Orders Strong, But Becoming Shorter
Jim Phillips, Yarn Market Editor
"It's still hard to find ring-spun," said one yarn broker. "You can find more availability in open-end [OE], but you still might have to contend with an extended delivery schedule. Ring-spun prices are stable. With most mills oversold, they aren't coming off their prices, even though there have been a few small dips in cotton prices over the past month."
Another spinner noted: "OE is easier to find, and prices vary somewhat. What's really strange right now is that it seems that OE is not as closely tied to the price of cotton as ring-spun. That may be attributable to the fact that some of the really big spinners haven't had to pay $2.00 a pound for their cotton yet. It will be interesting to see what happens when they get there."
An industry observer said: "We don't have enough ring-spinning capacity in this hemisphere to keep up with the current demand. As long as the market stays the way it is, customers are going to have to accept higher prices and longer wait times."
The price of cotton, however, which has hovered near or over $2.00 per pound since the beginning of the year, is beginning to make some customers look for other options. "I've seen a number of my customers look to both synthetics and imported cotton to try to find ways to reduce the cost," said one yarn seller. "But they have met only limited success. Prices from Asia have gone up considerably as well in the past year. The cost of synthetic yarn has increased almost in parallel with cotton, so there are not that many opportunities to realize significant cost savings in that direction."
Said a Carolinas spinner: "Business is brisk right now, but orders are becoming shorter again. A number of customers are waiting now for cotton prices to come back down. They are not committing for late third quarter and fourth quarter. My concern is that if they wait too long, product won't be available when they come back."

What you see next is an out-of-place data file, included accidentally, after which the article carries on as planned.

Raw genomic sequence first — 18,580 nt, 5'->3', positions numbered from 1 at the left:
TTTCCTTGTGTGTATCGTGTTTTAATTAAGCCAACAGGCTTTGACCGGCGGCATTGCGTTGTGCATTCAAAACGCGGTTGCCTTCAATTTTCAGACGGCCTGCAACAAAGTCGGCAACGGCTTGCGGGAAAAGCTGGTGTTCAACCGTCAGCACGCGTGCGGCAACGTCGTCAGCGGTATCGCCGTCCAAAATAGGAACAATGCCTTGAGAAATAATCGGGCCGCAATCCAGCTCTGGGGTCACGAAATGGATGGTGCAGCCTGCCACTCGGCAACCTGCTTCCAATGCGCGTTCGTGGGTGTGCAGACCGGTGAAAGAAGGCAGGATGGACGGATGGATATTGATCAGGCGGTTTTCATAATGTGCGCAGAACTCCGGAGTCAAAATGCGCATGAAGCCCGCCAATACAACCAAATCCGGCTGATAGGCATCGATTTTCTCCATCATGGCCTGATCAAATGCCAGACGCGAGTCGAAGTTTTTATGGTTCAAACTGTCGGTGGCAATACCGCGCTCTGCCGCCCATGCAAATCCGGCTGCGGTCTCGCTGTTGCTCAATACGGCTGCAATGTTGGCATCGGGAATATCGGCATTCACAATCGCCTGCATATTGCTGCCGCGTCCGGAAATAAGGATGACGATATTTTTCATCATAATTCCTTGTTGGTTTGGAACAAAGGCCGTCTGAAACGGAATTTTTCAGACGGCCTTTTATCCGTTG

Central America Remains Robust
Business remains brisk not only in the United States, but in Central America as well. "Orders for Central America are strong right now," said one international yarn broker. "A lot of retailers want to move more business to the region. Even though prices in Asia are high, yarn is still more expensive in the United States and Central America. But there are, of course, other factors to consider than price."
He continued: "I've had a number of conversations over the past few weeks that indicate that the weaker conditions at retail may actually become advantageous to the domestic supply chain. It is keeping customers from committing to long-term, large orders offshore. They want smaller orders close by when they can get a relatively quick turn. And they don't want to have to pay for the yarn as early. It's a lot better for them to be able to pay seven days before delivery than 30 or 60 days before delivery."
Cotton Prices Dip
Spot cotton quotations for the base quality of cotton averaged $1.9511 cents per pound for the week ended Thursday, April 14, in the seven designated markets measured by the U.S. Department of Agriculture. This was down from $1.9688 the previous week, but it is more than $0.73 per pound higher than it was the same period a year ago.
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